Dinosaurs on a Spaceship

Posted in Episode by - March 29, 2016
Dinosaurs on a Spaceship

Aired 8 September 2012

Doctor Who‘s promise of a weekly cinematic blockbuster continues with ‘Dinosaurs on a Spaceship,’ an obvious nod to Snakes on a Plane. Although the tone is a bit lighter and the story itself doesn’t quite reach the height of its predecessor ‘Asylum of the Daleks,’ it still offers an enjoyable tale that’s unafraid of exploring some darker territory as well.

The programme has become increasingly confident in setting the scene for the tale to come, and that’s no exception here as, before the opening theme plays, the Doctor has recruited some friends to travel with him and established that there’s a missile closing in on a ship that they need to stop. This allows for a strong cast of guest starts to flex their muscles, though the sentimental standout is undoubtedly Rory’s father Brian Williams, played masterfully by Mark Williams. The interplay between Arthur Darvill and Mark Williams is superb, perfectly capturing the father-son dynamic while Brian brings a more grounded and practical viewpoint to proceedings. Rupert Graves’s bombastic big game hunter Riddell and Riann Steele’s confident Queen Nefertiti make a formidable pair in their own right as well.

The ship itself ends up being a Silurian ark meant to keep the dinosaur species alive, a clever and logical means of including one of the oft-forgotten races of Doctor Who lore and re-establishing just how technologically advanced they are. The dinosaurs themselves make rather short appearances throughout the story, but each of them looks absolutely fantastic and surely stretches the budget to its maximum. As Doctor Who is prone to do these days, the dinosaurs who might be assumed to be the monsters of the piece instead become sympathetic figures via the introduction of David Bradley’s Soloman, a maniacal and greedy pirate who has taken control of the ship, killed its Silurian crew, and hopes to sell the dinosaurs for big profit. His genocidal tendencies and his thoughts toward women certainly make him the dark figure in an episode that otherwise treads in lighter territory, and Bradley evokes this sinister edge amazingly well.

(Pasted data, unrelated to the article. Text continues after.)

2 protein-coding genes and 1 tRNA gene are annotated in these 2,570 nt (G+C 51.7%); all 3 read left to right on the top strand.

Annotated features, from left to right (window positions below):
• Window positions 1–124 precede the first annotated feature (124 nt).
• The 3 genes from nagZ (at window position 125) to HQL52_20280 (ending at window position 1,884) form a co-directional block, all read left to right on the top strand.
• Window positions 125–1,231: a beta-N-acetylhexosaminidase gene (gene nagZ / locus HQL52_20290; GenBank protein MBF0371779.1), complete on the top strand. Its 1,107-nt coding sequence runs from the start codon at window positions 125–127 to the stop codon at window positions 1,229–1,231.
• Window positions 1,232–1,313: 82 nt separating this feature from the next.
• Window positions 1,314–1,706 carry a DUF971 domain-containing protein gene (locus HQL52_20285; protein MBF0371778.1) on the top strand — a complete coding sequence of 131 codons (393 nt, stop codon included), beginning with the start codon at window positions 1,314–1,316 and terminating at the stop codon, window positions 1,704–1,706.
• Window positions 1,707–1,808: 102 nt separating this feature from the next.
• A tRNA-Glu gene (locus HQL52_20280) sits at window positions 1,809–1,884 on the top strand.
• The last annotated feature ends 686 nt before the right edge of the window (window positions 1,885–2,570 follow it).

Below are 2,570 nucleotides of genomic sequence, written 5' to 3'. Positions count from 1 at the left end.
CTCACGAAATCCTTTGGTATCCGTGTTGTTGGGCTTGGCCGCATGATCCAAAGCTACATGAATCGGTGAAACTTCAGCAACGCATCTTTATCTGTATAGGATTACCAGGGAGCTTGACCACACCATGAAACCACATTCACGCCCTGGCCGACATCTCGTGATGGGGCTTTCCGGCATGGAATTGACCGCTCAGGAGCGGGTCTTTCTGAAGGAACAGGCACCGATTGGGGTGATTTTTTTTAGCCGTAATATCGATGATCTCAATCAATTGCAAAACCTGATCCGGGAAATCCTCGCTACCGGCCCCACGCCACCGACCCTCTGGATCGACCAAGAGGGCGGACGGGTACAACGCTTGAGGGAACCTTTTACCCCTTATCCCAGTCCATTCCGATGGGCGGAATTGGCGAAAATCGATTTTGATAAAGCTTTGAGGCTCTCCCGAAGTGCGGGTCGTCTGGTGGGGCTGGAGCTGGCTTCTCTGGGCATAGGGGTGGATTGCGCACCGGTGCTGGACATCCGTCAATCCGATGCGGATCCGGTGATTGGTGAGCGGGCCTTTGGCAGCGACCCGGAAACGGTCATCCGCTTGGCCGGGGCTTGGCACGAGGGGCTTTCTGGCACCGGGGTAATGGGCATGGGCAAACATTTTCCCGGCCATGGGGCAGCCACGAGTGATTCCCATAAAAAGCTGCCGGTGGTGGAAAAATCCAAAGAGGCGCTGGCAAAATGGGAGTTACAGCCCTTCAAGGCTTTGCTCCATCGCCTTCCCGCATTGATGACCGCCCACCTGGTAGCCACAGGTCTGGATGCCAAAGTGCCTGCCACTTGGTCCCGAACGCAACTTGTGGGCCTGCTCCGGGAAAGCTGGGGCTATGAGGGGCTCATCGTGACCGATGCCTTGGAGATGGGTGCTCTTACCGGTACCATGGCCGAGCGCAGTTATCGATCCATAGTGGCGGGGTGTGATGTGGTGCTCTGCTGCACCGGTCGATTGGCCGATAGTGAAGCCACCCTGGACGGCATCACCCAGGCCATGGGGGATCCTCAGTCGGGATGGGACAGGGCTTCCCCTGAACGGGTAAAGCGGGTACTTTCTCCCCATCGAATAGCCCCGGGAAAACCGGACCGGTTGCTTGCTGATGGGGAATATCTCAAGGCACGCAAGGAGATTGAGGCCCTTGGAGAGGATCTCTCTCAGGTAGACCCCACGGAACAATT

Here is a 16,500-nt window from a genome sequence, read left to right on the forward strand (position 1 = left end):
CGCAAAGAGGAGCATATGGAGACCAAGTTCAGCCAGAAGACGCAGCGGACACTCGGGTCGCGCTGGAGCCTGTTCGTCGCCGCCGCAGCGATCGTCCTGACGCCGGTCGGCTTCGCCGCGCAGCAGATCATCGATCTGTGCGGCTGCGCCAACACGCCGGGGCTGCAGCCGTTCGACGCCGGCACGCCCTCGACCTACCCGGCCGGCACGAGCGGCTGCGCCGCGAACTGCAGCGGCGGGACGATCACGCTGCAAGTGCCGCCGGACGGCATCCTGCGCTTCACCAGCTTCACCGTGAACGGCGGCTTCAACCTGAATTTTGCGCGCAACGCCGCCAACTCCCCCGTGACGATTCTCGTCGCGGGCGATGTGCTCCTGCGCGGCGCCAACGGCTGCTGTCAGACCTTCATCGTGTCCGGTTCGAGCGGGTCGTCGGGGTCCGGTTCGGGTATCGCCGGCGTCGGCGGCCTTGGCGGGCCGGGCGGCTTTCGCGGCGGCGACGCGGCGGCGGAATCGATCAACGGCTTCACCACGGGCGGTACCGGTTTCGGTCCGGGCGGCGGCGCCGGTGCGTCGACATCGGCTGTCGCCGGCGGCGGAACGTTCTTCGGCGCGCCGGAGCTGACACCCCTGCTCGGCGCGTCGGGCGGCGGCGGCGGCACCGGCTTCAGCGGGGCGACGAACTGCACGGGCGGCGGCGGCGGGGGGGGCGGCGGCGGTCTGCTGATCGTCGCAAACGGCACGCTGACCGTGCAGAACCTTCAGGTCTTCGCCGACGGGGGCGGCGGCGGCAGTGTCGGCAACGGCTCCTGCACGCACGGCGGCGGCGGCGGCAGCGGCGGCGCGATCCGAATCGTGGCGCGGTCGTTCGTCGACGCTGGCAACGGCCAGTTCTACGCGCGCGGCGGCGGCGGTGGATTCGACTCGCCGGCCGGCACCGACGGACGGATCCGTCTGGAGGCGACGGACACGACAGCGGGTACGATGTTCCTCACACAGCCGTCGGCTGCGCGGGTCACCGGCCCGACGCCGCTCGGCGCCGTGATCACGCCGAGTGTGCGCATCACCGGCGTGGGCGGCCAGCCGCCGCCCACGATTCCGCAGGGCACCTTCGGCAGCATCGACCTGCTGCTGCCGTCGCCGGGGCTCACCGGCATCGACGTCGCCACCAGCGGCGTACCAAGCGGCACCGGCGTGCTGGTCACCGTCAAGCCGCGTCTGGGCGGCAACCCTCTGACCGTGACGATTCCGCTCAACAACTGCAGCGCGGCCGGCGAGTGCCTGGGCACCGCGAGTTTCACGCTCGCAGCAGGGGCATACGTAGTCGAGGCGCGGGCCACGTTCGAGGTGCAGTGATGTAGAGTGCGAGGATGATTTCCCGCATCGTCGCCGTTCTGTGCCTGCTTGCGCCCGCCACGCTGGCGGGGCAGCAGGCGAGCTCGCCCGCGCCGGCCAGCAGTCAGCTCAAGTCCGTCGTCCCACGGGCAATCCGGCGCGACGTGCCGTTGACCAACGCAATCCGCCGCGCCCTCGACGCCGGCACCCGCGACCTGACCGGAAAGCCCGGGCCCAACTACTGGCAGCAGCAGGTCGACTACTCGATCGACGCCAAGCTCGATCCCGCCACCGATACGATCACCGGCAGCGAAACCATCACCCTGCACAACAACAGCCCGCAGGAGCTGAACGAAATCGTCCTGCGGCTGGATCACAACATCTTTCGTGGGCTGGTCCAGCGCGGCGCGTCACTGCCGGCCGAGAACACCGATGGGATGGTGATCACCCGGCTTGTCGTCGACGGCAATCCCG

Although the larger cast and larger supporting roles mean that some of the dialogue falls a bit flat in some places since characters are trying to be built up in a short period of time, the characters all seem to mesh quite well and could easily return in future episodes if needed. The nods to Jurassic Park with the dinosaur hunting scenes are some of the best action sequences of the story, but, again, it’s the slower and more character-driven moments that really steal the spotlight. In particular, the Doctor’s coldness toward Soloman as he refuses to save him at the end speaks volumes about where this character is now, and his conversation with Amy about how far apart their visits are becoming is a touching nod to Amy and Rory’s changing lifestyles and what will soon become their eventual departure from the TARDIS for good.

The title ‘Dinosaurs on a Spaceship’ implies that this is going a lighter adventure than usual, and it certainly succeeds in that regard while maintaining the definite feel of a blockbuster. Though its pacing and tone is a bit disjointed in places and Riddell and Nefertiti aren’t used quite as much as might be expected, this is still another enjoyable tale that delivers on the action but shines most when it gives its lead characters some time to talk.

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